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Agent: FBI Ignored Moussaoui Warnings

The FBI agent who arrested Zacarias Moussaoui in August 2001 accused headquarters of criminal negligence for its refusal to investigate Moussaoui aggressively after his arrest, according to court testimony Monday.

Agent Harry Samit testified under cross-examination at Moussaoui's trial that FBI headquarters' refusal to follow up "prevented a serious opportunity to stop the 9/11 attacks" that killed nearly 3,000 people.

Moussaoui is the only person charged in this country in the attacks.

The FBI's actions between Moussaoui's arrest on immigration violations on Aug. 16, 2001, and Sept. 11, 2001, are crucial to his trial because prosecutors allege that Moussaoui's lies prevented the FBI from thwarting or at least minimizing the Sept. 11 attacks. Prosecutors must prove that Moussaoui's actions caused the death of at least one person on 9/11 to obtain a death penalty.

But CBS News correspondent Jim Stewart reports that analysts, as well as Samit's testimony, suggest the FBI had enough trouble connecting dots even if Moussaoui admitted being an al Qaeda terrorist.

Under cross-examination by defense attorney Edward MacMahon, Samit acknowledged that he warned higher-ups and others in the government at least 70 times that Moussaoui was a terrorist, CBS News correspondent Barry Bagnato reports.

He said he sought Justice Department permission to seek a search warrant — and never got it.

"You needed people in Washington to help you out?" MacMahon asked.

"Yes," Samit said.

"They didn't do that, did they?"

Samit said no.

He confirmed under questioning that he had attributed FBI inaction to "obstructionism, criminal negligence and careerism" in an earlier report.

One FBI supervisor in Washington told Samit that he was getting unnecessarily "spun up" about his concerns over Moussaoui.

Moussaoui pleaded guilty in April to conspiring with al Qaeda to hijack aircraft and commit other crimes. The sentencing trial will determine his punishment: death or life in prison.

Moussaoui denies he had anything to do with 9/11 and says he was training for a future attack.

MacMahon also questioned Samit on whether the government could have legally searched Moussaoui's Minnesota hotel room without first obtaining a warrant.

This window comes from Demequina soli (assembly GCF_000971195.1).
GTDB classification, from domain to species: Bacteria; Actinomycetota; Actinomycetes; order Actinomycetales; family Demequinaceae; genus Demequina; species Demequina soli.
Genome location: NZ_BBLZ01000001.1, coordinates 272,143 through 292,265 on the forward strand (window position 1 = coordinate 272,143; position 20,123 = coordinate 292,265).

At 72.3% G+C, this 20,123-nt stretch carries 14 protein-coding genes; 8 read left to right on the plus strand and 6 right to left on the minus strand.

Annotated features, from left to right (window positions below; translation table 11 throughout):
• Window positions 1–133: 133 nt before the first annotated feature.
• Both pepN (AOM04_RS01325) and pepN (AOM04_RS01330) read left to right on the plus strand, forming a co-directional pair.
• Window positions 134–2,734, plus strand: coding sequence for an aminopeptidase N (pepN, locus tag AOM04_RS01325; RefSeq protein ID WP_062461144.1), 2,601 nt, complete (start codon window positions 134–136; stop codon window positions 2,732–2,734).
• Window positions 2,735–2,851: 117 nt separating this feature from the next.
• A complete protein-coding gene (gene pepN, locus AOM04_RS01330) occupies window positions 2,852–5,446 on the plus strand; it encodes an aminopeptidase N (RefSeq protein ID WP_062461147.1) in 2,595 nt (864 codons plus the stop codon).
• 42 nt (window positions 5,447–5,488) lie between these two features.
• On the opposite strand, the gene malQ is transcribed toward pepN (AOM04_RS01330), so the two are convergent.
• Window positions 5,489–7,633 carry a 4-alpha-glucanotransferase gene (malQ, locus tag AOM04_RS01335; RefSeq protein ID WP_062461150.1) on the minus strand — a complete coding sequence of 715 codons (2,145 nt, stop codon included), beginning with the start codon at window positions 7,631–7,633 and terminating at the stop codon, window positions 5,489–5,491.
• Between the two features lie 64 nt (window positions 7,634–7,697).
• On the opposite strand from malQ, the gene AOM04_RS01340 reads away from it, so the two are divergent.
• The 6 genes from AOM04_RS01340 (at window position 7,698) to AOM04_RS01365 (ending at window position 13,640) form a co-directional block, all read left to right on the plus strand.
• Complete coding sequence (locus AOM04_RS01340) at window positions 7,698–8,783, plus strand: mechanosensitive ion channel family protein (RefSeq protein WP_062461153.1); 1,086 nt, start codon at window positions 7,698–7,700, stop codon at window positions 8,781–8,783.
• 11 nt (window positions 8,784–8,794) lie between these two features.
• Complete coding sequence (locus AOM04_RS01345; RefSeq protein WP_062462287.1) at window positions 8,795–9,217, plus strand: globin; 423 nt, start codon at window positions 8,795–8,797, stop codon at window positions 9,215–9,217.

Samit said that in certain circumstances agents can conduct a search on foreign nationals immediately and obtain a warrant after the fact. But he said in Moussaoui's case, he and his supervisors determined that it would be best to arrest Moussaoui first.

Samit testified before the trial's recess last week that Moussaoui lied to him after his arrest and thwarted his ability to obtain a search warrant. Samit said that the FBI would have launched an all-out investigation if it had been able to search Moussaoui's belongings.

"You blew an opportunity to search ... without arresting him?" MacMahon asked Samit.

Samit responded, "That's totally false."

He said he found himself in a bureaucratic bind because he had opened an intelligence investigation on Moussaoui rather than a criminal investigation and therefore needed Justice Department approval to get a search warrant. Many of the barriers between criminal and intelligence investigations were removed after 9/11.

Samit's testimony comes a week after U.S. District Judge Leonie Brinkema delayed the trial because of a government blunder. It was a mistake that could have led to the judge giving Moussaoui life rather than death.

Transportation Security Administration attorney Carla Martin had improperly coached six witnesses who were to testify about aviation related events. Their testimony was viewed as crucial and represented about half the government's case.

The judge ruled those witnesses cannot testify, but others, not coached, can take the stand.

CBS News correspondent Drew Levinson reports Martin is ready to tell her side of the story, and may have to before the additional witnesses can state the stand.

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